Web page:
How an algorithm came up with Amazon's KEEP CALM AND RAPE A LOT t-shirt

You may have heard that Amazon is selling a "KEEP CALM AND RAPE A LOT" t-shirt. How did such a thing come to pass? Well, as Pete Ashton explains, this is a weird outcome of an automated algorithm that just tries random variations on "KEEP CALM AND," offering them for sale in Amazon's third-party marketplace and printing them on demand if any of them manage to find a buyer.

The t-shirts are created by an algorithm. The word “algorithm” is a little scary to some people because they don’t know what it means. It’s basically a process automated by a computer programme, sometimes simple, sometimes complex as hell. Amazon’s recommendations are powered by an algorithm. They look at what you’ve been browsing and buying, find patterns in that behaviour and show you things the algorithm things you might like to buy. Amazons algorithms are very complex and powerful, which is why they work. The algorithm that creates these t-shirts is not complex or powerful. This is how I expect it works.

1) Start a sentence with the words KEEP CALM AND.

2) Pick a word from this long list of verbs. Any word will do. Don’t worry, I’m sure they’re all fine.

3) Finish the sentence with one of the following: OFF, THEM, IF, THEM or US.

4) Lay these words out in the classic Keep Calm style.

5) Create a mockup jpeg of a t-shirt.

6) Submit the design to Amazon using our boilerplate t-shirt description.

7) Go back to 1 and start again.

There are currently 529,493 Solid Gold Bomb clothing items on Amazon. Assuming they survive this and don’t get shitcanned by Amazon I wouldn’t be at all surprised if they top a million in a few months.

It costs nothing to create the design, nothing to submit it to Amazon and nothing for Amazon to host the product. If no-one buys it then the total cost of the experiment is effectively zero. But if the algorithm stumbles upon something special, something that is both unique and funny and actually sells, then everyone makes money.

Dictionary + algorithm + PoD t-shirt printer + lucrative meme = rape t-shirts on Amazon



  1. The world’s first t-shirt spam? Do we need thousands of random variations on this theme? Is there really someone out there looking for a Keep Calm and Wipe On t-shirt?

    1. Not the world’s first; I’ve seen other companies doing similar things with t-shirts and other products, mostly with agrammatical, useless results.

      Obviously we do not need thousands of variations on the theme, and nobody is looking for “Wipe On.” That’s sort of the point of the article: throwing everything to the wall and seeing what sticks is easier than ever, and no longer even requires human involvement, so this’ll keep happening.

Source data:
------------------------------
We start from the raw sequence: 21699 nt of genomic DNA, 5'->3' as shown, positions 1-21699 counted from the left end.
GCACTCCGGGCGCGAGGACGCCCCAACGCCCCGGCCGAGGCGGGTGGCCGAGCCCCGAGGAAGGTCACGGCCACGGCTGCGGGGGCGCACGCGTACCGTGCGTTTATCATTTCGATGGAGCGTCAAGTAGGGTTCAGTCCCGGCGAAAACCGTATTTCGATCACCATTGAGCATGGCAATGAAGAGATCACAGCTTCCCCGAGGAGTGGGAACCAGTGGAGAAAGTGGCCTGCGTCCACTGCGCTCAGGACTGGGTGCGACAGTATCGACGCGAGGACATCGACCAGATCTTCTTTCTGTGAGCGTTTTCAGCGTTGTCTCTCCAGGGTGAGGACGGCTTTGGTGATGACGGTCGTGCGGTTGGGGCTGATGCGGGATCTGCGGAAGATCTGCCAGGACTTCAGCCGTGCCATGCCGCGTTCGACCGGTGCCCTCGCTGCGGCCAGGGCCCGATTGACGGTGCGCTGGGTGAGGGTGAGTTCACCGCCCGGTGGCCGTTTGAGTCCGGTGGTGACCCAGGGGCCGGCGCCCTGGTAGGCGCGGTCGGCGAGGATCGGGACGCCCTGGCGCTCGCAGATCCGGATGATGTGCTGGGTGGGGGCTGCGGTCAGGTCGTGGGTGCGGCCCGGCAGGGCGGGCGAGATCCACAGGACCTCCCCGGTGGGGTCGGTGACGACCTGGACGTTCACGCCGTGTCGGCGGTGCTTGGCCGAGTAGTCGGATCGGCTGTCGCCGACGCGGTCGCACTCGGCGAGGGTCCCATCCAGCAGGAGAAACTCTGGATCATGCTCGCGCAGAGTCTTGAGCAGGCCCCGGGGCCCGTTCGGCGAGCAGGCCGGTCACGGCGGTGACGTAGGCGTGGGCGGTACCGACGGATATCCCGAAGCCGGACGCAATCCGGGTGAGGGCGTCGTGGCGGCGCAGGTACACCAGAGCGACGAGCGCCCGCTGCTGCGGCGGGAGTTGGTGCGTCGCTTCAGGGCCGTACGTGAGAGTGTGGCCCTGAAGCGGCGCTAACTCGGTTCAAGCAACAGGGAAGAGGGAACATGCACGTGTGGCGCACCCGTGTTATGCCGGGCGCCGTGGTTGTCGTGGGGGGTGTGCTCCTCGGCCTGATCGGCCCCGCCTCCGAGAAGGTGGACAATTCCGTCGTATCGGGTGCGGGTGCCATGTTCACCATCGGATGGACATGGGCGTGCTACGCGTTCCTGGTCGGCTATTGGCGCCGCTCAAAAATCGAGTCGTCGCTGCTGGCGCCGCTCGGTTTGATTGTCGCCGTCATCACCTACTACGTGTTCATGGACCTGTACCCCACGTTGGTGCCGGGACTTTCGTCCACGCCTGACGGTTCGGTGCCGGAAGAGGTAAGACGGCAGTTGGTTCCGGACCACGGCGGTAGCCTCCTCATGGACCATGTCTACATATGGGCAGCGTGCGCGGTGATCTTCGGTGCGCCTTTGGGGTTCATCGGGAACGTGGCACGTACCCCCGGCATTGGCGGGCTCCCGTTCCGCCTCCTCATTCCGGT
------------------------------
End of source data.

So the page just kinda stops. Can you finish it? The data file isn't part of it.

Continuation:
In fact, it might start happening a lot, very soon. I’m sure this has generated lots of publicity for Solid Gold Bomb, and made people who wouldn’t otherwise have heard about their products aware of their products. They’ll probably sell more t-shirts as a result. This will cause more companies to make sure to include edgy/offensive words in their algorithmically-generated t-shirt designs. Eventually one of those designs will become momentarily popular (in my imagination, this involves Ke$ha somehow. YIMV.), and we’ll all have another way to identify horrible people from a distance.

    2.  Don’t know about t-shirts but Amazon is clogged with “books” scraped together from fragments of Wikipedia and titled so as to confuse people with the book they’re actually looking for. It’s nasty.

      1. Yup. I don’t need the equivalent of CafePress spam in all marketplaces, as the Kindle wikiscammers did in the ebook market.

      2. Amazon is clogged with “books” scraped together from fragments of Wikipedia and titled so as to confuse people 

        And also books printed from public-domain sources, without any of the original illustrations, sometimes rendered incomprehensible by OCR.

  2. It only got a 1 star review. Sadly, the page is taken down so I can’t read the reviews. I was hoping to hear about people who got their asses kicked while wearing this shirt.

  3. The word “algorithm” is more than a little scary to me because of the mental image it conjures of our Nobel-winning former VP attempting to boogie down.

  4. Okay, I see an annoyance: first I find out Google apps are superior on iOS, and it looks like the Amazon app for iOS might be better than the Amazon app on the Kindle Fire.

  5. It costs nothing to create the design, nothing to submit it to Amazon and nothing for Amazon to host the product.

    I think that’s an overly simplistic way to look at it.

    There may be practically no cost in running the algorithm and posting the result to Amazon. But cluttering up the store shelf, even a virtual one, makes it that much harder for customers to find something they actually want to buy. It hurts sales of any product that actually has a chance, when you bury them in a big pile of shit.